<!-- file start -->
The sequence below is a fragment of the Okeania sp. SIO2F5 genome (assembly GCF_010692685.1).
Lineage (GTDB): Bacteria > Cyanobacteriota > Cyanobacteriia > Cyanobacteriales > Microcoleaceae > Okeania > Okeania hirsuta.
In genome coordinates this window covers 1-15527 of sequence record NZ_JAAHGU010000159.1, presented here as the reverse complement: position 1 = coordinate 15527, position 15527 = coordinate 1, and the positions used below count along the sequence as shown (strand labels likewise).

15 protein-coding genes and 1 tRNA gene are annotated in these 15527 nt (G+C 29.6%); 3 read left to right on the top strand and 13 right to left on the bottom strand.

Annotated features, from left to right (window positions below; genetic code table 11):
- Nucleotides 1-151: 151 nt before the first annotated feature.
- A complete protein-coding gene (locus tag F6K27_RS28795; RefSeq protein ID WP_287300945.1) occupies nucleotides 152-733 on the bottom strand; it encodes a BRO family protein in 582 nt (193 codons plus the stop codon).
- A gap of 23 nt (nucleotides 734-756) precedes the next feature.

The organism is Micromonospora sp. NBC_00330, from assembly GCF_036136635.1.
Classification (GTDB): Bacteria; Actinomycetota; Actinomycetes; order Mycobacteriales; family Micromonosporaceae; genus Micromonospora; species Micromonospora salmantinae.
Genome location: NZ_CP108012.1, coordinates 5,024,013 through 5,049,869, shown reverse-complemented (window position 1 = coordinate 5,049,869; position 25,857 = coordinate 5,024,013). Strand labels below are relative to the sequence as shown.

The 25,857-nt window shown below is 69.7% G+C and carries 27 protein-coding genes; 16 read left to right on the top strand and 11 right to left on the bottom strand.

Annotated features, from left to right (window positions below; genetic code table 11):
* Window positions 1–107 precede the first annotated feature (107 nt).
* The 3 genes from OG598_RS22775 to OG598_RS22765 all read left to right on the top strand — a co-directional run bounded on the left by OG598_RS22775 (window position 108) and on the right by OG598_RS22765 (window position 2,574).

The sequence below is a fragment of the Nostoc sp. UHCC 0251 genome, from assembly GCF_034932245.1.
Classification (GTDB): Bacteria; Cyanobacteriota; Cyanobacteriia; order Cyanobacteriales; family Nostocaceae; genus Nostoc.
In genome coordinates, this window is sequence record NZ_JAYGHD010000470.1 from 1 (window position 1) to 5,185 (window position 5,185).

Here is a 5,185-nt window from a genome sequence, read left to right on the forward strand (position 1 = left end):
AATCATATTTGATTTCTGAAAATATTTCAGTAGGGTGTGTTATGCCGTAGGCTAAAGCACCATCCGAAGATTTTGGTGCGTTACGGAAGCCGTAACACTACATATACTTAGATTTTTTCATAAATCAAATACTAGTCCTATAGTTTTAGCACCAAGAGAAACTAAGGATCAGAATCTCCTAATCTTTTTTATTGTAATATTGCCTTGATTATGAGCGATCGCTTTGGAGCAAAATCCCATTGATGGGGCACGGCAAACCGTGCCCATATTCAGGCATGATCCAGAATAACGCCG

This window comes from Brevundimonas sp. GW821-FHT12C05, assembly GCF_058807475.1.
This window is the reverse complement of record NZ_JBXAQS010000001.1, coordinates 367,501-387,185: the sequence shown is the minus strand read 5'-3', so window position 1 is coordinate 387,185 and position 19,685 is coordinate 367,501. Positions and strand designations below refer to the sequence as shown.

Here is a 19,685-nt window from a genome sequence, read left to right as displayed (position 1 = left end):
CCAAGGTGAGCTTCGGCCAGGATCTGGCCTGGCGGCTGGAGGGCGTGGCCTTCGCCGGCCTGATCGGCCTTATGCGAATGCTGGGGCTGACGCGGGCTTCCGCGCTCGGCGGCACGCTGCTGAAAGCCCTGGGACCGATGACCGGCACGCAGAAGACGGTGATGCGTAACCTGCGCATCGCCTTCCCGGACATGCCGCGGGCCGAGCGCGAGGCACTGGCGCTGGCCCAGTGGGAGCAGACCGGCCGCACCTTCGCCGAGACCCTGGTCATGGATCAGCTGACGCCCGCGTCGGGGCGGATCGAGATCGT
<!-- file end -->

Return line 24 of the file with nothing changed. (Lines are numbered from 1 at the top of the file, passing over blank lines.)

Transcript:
CCAAGGTGAGCTTCGGCCAGGATCTGGCCTGGCGGCTGGAGGGCGTGGCCTTCGCCGGCCTGATCGGCCTTATGCGAATGCTGGGGCTGACGCGGGCTTCCGCGCTCGGCGGCACGCTGCTGAAAGCCCTGGGACCGATGACCGGCACGCAGAAGACGGTGATGCGTAACCTGCGCATCGCCTTCCCGGACATGCCGCGGGCCGAGCGCGAGGCACTGGCGCTGGCCCAGTGGGAGCAGACCGGCCGCACCTTCGCCGAGACCCTGGTCATGGATCAGCTGACGCCCGCGTCGGGGCGGATCGAGATCGT